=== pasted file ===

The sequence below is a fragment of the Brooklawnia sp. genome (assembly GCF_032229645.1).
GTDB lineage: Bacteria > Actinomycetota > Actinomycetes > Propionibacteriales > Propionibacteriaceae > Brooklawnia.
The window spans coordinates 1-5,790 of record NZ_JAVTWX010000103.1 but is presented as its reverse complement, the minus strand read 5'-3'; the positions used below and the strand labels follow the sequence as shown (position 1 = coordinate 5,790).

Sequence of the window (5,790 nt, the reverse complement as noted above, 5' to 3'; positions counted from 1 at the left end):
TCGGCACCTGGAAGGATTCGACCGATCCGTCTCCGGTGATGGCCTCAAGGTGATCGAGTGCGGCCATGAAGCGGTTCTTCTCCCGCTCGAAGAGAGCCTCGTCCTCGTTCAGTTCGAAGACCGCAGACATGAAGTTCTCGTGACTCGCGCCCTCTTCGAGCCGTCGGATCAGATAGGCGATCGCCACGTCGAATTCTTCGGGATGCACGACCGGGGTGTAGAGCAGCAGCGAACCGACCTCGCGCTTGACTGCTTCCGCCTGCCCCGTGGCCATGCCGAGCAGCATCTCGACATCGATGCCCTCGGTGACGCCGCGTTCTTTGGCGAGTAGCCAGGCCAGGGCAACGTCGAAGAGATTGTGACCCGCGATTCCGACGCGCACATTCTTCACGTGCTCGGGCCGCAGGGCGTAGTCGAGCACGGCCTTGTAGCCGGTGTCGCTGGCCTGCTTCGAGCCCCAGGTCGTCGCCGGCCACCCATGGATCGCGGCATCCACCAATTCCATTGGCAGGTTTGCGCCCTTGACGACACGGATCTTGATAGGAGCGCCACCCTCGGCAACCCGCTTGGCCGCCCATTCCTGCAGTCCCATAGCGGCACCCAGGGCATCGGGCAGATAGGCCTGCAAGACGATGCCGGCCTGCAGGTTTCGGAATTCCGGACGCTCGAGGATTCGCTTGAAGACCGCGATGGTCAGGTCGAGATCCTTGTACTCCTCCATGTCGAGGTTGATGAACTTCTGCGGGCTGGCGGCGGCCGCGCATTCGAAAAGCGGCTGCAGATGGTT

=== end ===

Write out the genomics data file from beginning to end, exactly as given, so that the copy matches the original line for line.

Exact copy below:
The sequence below is a fragment of the Brooklawnia sp. genome (assembly GCF_032229645.1).
GTDB lineage: Bacteria > Actinomycetota > Actinomycetes > Propionibacteriales > Propionibacteriaceae > Brooklawnia.
The window spans coordinates 1-5,790 of record NZ_JAVTWX010000103.1 but is presented as its reverse complement, the minus strand read 5'-3'; the positions used below and the strand labels follow the sequence as shown (position 1 = coordinate 5,790).

Sequence of the window (5,790 nt, the reverse complement as noted above, 5' to 3'; positions counted from 1 at the left end):
TCGGCACCTGGAAGGATTCGACCGATCCGTCTCCGGTGATGGCCTCAAGGTGATCGAGTGCGGCCATGAAGCGGTTCTTCTCCCGCTCGAAGAGAGCCTCGTCCTCGTTCAGTTCGAAGACCGCAGACATGAAGTTCTCGTGACTCGCGCCCTCTTCGAGCCGTCGGATCAGATAGGCGATCGCCACGTCGAATTCTTCGGGATGCACGACCGGGGTGTAGAGCAGCAGCGAACCGACCTCGCGCTTGACTGCTTCCGCCTGCCCCGTGGCCATGCCGAGCAGCATCTCGACATCGATGCCCTCGGTGACGCCGCGTTCTTTGGCGAGTAGCCAGGCCAGGGCAACGTCGAAGAGATTGTGACCCGCGATTCCGACGCGCACATTCTTCACGTGCTCGGGCCGCAGGGCGTAGTCGAGCACGGCCTTGTAGCCGGTGTCGCTGGCCTGCTTCGAGCCCCAGGTCGTCGCCGGCCACCCATGGATCGCGGCATCCACCAATTCCATTGGCAGGTTTGCGCCCTTGACGACACGGATCTTGATAGGAGCGCCACCCTCGGCAACCCGCTTGGCCGCCCATTCCTGCAGTCCCATAGCGGCACCCAGGGCATCGGGCAGATAGGCCTGCAAGACGATGCCGGCCTGCAGGTTTCGGAATTCCGGACGCTCGAGGATTCGCTTGAAGACCGCGATGGTCAGGTCGAGATCCTTGTACTCCTCCATGTCGAGGTTGATGAACTTCTGCGGGCTGGCGGCGGCCGCGCATTCGAAAAGCGGCTGCAGATGGTT